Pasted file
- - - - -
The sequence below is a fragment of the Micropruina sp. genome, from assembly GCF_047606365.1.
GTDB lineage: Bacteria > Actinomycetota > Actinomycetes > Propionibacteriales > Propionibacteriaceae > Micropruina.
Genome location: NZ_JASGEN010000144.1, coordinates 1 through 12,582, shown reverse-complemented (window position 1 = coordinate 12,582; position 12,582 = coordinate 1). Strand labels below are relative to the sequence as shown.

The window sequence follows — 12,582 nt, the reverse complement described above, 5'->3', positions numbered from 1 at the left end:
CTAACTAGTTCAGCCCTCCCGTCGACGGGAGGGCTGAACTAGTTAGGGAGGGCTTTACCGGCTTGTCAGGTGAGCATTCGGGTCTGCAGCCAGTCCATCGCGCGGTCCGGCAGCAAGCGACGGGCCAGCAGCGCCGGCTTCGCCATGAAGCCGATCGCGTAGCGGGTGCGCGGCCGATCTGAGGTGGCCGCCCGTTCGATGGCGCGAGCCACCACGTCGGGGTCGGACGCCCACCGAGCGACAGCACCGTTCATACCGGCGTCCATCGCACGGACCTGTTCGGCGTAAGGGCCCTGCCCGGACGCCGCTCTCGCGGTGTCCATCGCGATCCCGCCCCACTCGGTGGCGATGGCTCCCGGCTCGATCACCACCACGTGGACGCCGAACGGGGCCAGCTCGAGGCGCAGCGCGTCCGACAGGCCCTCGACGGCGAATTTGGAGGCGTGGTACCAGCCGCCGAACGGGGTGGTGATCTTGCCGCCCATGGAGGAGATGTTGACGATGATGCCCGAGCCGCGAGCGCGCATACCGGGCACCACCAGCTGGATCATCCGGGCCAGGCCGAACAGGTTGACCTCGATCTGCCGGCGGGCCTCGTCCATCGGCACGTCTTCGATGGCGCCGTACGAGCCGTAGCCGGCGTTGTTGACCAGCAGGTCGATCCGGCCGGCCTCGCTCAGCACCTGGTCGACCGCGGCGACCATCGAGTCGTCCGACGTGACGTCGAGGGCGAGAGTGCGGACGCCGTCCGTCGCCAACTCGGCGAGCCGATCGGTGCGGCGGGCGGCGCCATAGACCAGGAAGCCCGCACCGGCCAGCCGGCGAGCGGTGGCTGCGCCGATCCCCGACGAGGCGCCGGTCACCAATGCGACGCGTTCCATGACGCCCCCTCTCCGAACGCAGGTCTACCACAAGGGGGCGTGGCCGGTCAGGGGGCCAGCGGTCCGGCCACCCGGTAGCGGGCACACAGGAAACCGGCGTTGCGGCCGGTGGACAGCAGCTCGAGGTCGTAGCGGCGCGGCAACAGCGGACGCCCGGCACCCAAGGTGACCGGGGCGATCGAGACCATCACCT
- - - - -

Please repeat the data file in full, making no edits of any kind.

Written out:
The sequence below is a fragment of the Micropruina sp. genome, from assembly GCF_047606365.1.
GTDB lineage: Bacteria > Actinomycetota > Actinomycetes > Propionibacteriales > Propionibacteriaceae > Micropruina.
Genome location: NZ_JASGEN010000144.1, coordinates 1 through 12,582, shown reverse-complemented (window position 1 = coordinate 12,582; position 12,582 = coordinate 1). Strand labels below are relative to the sequence as shown.

The window sequence follows — 12,582 nt, the reverse complement described above, 5'->3', positions numbered from 1 at the left end:
CTAACTAGTTCAGCCCTCCCGTCGACGGGAGGGCTGAACTAGTTAGGGAGGGCTTTACCGGCTTGTCAGGTGAGCATTCGGGTCTGCAGCCAGTCCATCGCGCGGTCCGGCAGCAAGCGACGGGCCAGCAGCGCCGGCTTCGCCATGAAGCCGATCGCGTAGCGGGTGCGCGGCCGATCTGAGGTGGCCGCCCGTTCGATGGCGCGAGCCACCACGTCGGGGTCGGACGCCCACCGAGCGACAGCACCGTTCATACCGGCGTCCATCGCACGGACCTGTTCGGCGTAAGGGCCCTGCCCGGACGCCGCTCTCGCGGTGTCCATCGCGATCCCGCCCCACTCGGTGGCGATGGCTCCCGGCTCGATCACCACCACGTGGACGCCGAACGGGGCCAGCTCGAGGCGCAGCGCGTCCGACAGGCCCTCGACGGCGAATTTGGAGGCGTGGTACCAGCCGCCGAACGGGGTGGTGATCTTGCCGCCCATGGAGGAGATGTTGACGATGATGCCCGAGCCGCGAGCGCGCATACCGGGCACCACCAGCTGGATCATCCGGGCCAGGCCGAACAGGTTGACCTCGATCTGCCGGCGGGCCTCGTCCATCGGCACGTCTTCGATGGCGCCGTACGAGCCGTAGCCGGCGTTGTTGACCAGCAGGTCGATCCGGCCGGCCTCGCTCAGCACCTGGTCGACCGCGGCGACCATCGAGTCGTCCGACGTGACGTCGAGGGCGAGAGTGCGGACGCCGTCCGTCGCCAACTCGGCGAGCCGATCGGTGCGGCGGGCGGCGCCATAGACCAGGAAGCCCGCACCGGCCAGCCGGCGAGCGGTGGCTGCGCCGATCCCCGACGAGGCGCCGGTCACCAATGCGACGCGTTCCATGACGCCCCCTCTCCGAACGCAGGTCTACCACAAGGGGGCGTGGCCGGTCAGGGGGCCAGCGGTCCGGCCACCCGGTAGCGGGCACACAGGAAACCGGCGTTGCGGCCGGTGGACAGCAGCTCGAGGTCGTAGCGGCGCGGCAACAGCGGACGCCCGGCACCCAAGGTGACCGGGGCGATCGAGACCATCACCT